A. The arguments for the Reign of Christ the King having—broadly—deteriorated for the last 700 years, are clear and convincing. A car without brakes can free-wheel down a hill without crashing for a certain length of time, but finally it must crash. To the remains of Christendom in the 20th century, God sent three major warnings—World Wars I and II, and Vatican II. But still mankind is free-wheeling down-hill, and faster than ever.
Q. But country people are now as full of drugs and vices as city or suburban people.
A. Probably not quite, but that is much more true today than yesterday, precisely because the motor-car with all its pomps and all its works has overtaken the country. When Our Lady (allegedly) appeared in the mountain village of Garabandal in Northern Spain in the early 1960s, it was still an isolated mountain village. Now it is just an out-rider of the nearest town.
Q. But even before industrialism, the supposedly lovely English countryside was full of Protestants.
A. Protestant England was supernaturally mad. Protestant industrialized England is supernaturally and naturally mad.
Q. As for the American countryside, or heartland, it is full of Protestants, the farms are laid out in an anti-social way, and life is led there in a manner downright selfish.
A. As December’s letter said, Protestantism is the heart of the problem of “suburbanism”, so that to attack the symptom of suburbanism amounts to a way of alerting Catholics to how the disease of Protestantism is most likely infecting them without their realizing it. To be Catholic is, in itself, far more important than to live in the country, but, circumstantially, not living in the country can incline many Catholics to cease being Catholic at all. Accordingly, let any Catholic think twice before he moves away from the Mass to be in the country, and let him think thrice before moving into the country to recreate suburbs there, or to rejoin an industrialized, mechanized, anti-socialized way of life.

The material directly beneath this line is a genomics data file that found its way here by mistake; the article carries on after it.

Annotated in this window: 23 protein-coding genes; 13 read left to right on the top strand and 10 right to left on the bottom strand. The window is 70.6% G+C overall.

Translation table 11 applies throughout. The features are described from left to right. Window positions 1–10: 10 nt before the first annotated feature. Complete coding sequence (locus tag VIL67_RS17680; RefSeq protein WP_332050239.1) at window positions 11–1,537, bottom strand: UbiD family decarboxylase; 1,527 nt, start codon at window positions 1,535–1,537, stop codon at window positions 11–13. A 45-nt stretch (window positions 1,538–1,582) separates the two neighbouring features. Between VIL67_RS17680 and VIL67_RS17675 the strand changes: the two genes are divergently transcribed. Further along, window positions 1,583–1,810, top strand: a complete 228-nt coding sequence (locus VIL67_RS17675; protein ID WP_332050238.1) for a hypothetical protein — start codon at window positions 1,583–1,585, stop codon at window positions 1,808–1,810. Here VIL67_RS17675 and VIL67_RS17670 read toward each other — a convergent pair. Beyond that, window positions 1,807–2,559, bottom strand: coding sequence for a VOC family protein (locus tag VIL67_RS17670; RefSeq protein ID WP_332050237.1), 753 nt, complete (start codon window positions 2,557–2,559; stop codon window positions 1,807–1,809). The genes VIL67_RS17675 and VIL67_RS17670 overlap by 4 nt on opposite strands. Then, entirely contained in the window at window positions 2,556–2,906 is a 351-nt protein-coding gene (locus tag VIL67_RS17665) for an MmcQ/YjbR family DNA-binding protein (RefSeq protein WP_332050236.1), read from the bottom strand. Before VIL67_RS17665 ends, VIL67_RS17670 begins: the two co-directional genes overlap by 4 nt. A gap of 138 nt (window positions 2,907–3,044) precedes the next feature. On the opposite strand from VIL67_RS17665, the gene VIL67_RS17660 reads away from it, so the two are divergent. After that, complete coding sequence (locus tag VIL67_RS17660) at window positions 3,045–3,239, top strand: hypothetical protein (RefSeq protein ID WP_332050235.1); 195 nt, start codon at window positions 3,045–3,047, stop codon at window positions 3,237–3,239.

Q. Yes, we Catholics are not Amish!
A. By the Truth of our supernatural religion, no. But does that mean that there is nothing in their natural way of life that we could profit by imitating? Not necessarily. There is “method in their madness”. To live on the land is not the same as to live off the land.
Q. But check in your seminary to see if most of your vocations do not come from the suburban way of life.
A. It is true that Catholic Tradition is, broadly, a middle-class movement. The “upper” classes are, broadly, enjoying their corruption too much to seek the Truth, the working” classes are, broadly, too unthinking to defy Church Authorities. And middle-class often means suburban in today’s world. If then Tradition arises from suburbs, it must be that “where sin did abound, grace did the more abound” (Rom. V, 20). If suburbanites reached Tradition “the firstest with the mostest”, it may be because they were the mostest exposed to the falsity of modern life. In any case, Tradition is “a remnant saved according to the election of grace” (Rom. XI, 5), so there is a mystery of God involved.
Q. Traditionalist country elitism is odious!